Don't know how to find an image's URL? It's easy, just follow these steps:

  1. Search for your subject on Google Images.
  2. Click on the picture you want to use.
  3. Click the "View Image" button near the mid-right portion of your screen.
  4. A tab should have opened showing the image. Double-click the URL at the top, and right-click to copy it. Paste it into the import section of the photo capsule and you're good to go!

5. Skip to the Desired Portion

Don't: Post longer videos without jumping to the meat. You can right-click a YouTube video when it's paused and select "Copy URL at current time" to obtain a URL linking to that specific time. However, as of this writing, this link only works for your browser, not for video capsules on HubPages. Review the method below instead.

Do: Skip ahead using alternative routes. I recommend the site YouTube Time, which lets you paste a video's URL, select the desired time to cut to, and obtain a new URL which HubPages supports. For example, I've skipped ahead in the below rain video. No one wants ten hours of precipitation, but two... is still probably excessive. Point stands, though.

6. Beware Videos Likely to be Removed

Don't: Rely too heavily on videos you suspect may be taken down. Users uploading another person's content are prone to having their videos removed; those who share original work tend to stick around.

That said, it's not the end of the world if someone deletes a video you capsulized. You can always replace it later (assuming there's an acceptable substitute), but this adds to the workload of constructing and maintaining Hubs.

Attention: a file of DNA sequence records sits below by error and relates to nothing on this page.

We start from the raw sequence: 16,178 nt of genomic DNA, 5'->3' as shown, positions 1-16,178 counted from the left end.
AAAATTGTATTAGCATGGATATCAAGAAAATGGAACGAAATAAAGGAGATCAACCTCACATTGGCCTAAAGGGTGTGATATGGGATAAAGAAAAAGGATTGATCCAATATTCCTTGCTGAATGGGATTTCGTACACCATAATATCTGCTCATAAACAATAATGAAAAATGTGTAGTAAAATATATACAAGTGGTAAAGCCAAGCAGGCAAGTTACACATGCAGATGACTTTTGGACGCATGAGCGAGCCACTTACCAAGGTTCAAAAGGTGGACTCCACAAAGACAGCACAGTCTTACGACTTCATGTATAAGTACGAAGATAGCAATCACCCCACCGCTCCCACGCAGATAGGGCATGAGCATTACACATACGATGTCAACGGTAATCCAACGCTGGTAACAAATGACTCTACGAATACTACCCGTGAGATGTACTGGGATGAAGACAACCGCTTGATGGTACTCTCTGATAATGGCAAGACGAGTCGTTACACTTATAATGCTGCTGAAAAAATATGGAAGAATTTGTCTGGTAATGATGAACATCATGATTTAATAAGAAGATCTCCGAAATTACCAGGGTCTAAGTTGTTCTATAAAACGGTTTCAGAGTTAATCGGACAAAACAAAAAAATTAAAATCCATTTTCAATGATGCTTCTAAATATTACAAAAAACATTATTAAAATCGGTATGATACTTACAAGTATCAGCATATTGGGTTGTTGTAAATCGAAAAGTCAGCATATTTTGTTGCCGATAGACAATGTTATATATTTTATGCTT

Do: Utilize appropriate videos to add spice and variety to your articles. Strive to find long-lasting, user-created recordings to reduce your editing labors.

The Broken Link symbol

The Broken Link symbol

Maintaining Your Articles

Hopefully these pointers will guide you towards the proper usage of photos and videos! No matter how diligently you select your media, know that occasionally a broken URL or removed video will arise.

HubPages notes articles with broken links using a black triangle with a white exclamation mark inside. To check for this, browse your Hubs under the "My Articles" tab, and look for any with this adjacent symbol. Corresponding articles should be edited to remove the malfunctioning link(s).

Use photos and videos effectively, and keep a keen eye over your portfolio, to ensure your writing stays fresh and functional for years to come.

Comments

Avinash Khopade from Mumbai, India on March 07, 2020:

A very handy article. Thanks for sharing.

Finlay Games from Eastbourne, East Sussex on July 17, 2019:

Great article, thank you!

Zia Uddin from UK on January 03, 2019:

Very good information, and very handy. Thx for sharing.

Reginald Thomas from Connecticut on May 15, 2018:

Great guide here! It’s very good information and I definitely appreciate it. Thank you.

Thelma Alberts from Germany and Philippines on February 25, 2018:

Good tips. I mostly use my own photos if not from my friends whom I asked permission before posting. Thanks for sharing.

Jacqueline Stamp from UK on July 11, 2017:

A very useful article; thank you. I shall try to use more images, and use them more effectively, in future.